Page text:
In March alone around 106,400 jobs have been lost in areas such as builders of electric vehicles, installers of solar panels, energy efficiency retrofitters, and more.
With many projects in construction now on hold companies have been cutting discretionary spending with clean energy tax credits up in the air. Ellen Hughes-Cromwick, a fellow at the think tank Third Way and former Obama administration economist who was not involved in the E2 analysis commented those workforces are getting thrown to the sidelines,” adding “Clean energy is one of the first things to get thrifted when you go into a downturn.”
If this trend continues the renewable energy sector could lose half a million jobs by this summer, destroying the last five years’ worth of growth and development.
It has been reported that the majority of job losses in March were in the energy efficient sub-sector that involves upgrades on commercial buildings. As a result of these buildings closing, construction jobs have been postponed with little work to be done.
Hughes-Cromwick commented April is likely to be “another ugly month”, with numbers not predicted to rebound for some time even after social distancing procedure is reviewed and relaxed for coronavirus. She went on to say “Consumer spending and capital investment by companies are both likely to remain tepid, especially for non-essential services like clean energy, while the economy gets back on its feet.” Adding “It’s too early to tell where the bottom might be. That will likely depend on what kind of support, if any, Congress offers to the sector in its next round of stimulus funding.”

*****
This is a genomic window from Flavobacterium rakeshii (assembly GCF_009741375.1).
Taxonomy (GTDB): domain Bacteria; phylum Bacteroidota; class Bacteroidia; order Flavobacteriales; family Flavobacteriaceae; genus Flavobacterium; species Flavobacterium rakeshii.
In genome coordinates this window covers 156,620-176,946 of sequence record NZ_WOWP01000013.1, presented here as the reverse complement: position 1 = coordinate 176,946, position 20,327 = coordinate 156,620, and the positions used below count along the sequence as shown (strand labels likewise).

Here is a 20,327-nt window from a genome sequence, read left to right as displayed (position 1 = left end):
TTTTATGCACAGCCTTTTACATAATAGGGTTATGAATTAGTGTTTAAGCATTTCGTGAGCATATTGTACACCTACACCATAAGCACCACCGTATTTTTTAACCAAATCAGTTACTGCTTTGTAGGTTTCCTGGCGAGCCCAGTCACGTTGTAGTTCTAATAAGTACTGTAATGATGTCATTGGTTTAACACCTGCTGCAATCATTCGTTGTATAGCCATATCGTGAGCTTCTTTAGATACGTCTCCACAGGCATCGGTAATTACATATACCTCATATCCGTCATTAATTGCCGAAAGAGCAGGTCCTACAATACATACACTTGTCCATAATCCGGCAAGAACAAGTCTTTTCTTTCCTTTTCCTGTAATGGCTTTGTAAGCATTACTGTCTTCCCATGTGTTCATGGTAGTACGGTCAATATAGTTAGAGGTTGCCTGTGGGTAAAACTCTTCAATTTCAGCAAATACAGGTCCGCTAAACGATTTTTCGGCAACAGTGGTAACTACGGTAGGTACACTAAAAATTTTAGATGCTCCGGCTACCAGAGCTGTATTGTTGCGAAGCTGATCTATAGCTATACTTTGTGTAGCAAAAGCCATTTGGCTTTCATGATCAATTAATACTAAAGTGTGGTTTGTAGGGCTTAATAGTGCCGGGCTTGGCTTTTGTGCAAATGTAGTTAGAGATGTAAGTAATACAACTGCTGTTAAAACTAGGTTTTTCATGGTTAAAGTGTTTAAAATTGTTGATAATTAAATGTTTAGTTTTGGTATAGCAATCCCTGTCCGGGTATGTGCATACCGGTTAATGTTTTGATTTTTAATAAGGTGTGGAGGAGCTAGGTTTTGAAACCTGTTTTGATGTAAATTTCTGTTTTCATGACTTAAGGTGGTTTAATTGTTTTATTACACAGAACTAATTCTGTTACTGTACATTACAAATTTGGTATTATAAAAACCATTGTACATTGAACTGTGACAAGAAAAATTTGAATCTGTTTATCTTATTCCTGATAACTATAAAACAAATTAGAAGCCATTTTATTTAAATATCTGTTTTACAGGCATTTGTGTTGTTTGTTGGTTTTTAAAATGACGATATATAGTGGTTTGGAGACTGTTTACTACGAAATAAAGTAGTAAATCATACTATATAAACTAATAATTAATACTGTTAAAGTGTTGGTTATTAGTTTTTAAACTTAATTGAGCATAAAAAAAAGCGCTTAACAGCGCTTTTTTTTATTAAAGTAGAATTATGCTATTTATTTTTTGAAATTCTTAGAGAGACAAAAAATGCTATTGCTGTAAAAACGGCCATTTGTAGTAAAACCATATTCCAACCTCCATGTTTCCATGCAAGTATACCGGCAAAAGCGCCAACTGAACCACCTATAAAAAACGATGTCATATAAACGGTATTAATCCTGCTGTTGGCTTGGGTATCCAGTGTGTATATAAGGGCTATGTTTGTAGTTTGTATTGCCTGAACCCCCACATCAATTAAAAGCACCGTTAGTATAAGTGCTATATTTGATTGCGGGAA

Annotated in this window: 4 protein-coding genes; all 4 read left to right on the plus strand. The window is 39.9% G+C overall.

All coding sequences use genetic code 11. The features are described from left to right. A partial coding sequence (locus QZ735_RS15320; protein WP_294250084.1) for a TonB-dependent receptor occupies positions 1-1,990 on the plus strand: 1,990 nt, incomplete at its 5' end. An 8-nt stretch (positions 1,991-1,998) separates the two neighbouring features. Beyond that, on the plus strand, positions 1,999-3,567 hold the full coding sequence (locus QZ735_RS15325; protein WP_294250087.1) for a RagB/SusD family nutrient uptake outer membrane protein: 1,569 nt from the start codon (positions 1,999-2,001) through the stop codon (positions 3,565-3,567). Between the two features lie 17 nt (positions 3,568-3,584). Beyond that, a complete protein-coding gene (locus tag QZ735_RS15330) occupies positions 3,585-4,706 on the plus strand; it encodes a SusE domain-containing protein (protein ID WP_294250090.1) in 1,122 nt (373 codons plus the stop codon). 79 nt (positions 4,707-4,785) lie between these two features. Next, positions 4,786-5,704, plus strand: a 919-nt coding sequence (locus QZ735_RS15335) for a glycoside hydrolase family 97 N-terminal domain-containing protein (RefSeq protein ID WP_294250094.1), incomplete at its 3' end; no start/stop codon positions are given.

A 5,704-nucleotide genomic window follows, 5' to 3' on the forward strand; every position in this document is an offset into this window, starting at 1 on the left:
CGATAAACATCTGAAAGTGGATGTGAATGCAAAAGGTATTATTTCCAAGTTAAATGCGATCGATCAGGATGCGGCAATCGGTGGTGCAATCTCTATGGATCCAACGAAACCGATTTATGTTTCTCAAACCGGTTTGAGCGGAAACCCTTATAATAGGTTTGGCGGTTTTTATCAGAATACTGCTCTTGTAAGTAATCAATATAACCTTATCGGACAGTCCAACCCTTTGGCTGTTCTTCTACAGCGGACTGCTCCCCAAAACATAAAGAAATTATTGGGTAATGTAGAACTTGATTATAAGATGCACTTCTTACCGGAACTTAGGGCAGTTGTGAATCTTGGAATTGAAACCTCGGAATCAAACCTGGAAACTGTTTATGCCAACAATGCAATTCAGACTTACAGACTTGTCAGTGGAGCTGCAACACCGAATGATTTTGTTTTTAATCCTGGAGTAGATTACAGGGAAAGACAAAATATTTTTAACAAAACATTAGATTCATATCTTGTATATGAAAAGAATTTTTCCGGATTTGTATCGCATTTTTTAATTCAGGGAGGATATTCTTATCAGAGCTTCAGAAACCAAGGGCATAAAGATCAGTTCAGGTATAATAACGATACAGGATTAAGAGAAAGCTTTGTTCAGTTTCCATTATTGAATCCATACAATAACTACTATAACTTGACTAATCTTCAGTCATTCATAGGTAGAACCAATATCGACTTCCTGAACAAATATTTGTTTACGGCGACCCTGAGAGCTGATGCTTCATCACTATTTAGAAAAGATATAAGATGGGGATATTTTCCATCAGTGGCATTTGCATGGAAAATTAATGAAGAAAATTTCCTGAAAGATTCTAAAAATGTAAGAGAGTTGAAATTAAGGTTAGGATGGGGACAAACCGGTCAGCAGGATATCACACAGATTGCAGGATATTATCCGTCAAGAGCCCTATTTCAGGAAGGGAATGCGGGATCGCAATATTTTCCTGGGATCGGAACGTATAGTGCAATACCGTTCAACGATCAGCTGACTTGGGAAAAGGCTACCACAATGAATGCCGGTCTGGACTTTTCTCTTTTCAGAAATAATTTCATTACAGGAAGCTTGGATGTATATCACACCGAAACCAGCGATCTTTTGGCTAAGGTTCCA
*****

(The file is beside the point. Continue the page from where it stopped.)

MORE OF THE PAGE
Green energy companies, particularly in the solar and wind companies, are looking for extensions of tax credits that balance the cost of installing and operating panels and turbines. This will allow these companies to provide prices that are more competitive than fossil fuel-powered electricity. Over the next year or two these credits are due to phase out; this means that construction delays could be fatal to many projects. The wind sector estimates that $35 billion in investments are at risk.
Hughes-Cromwick commented “We can’t leave this up to chance and let the chips fall where they may”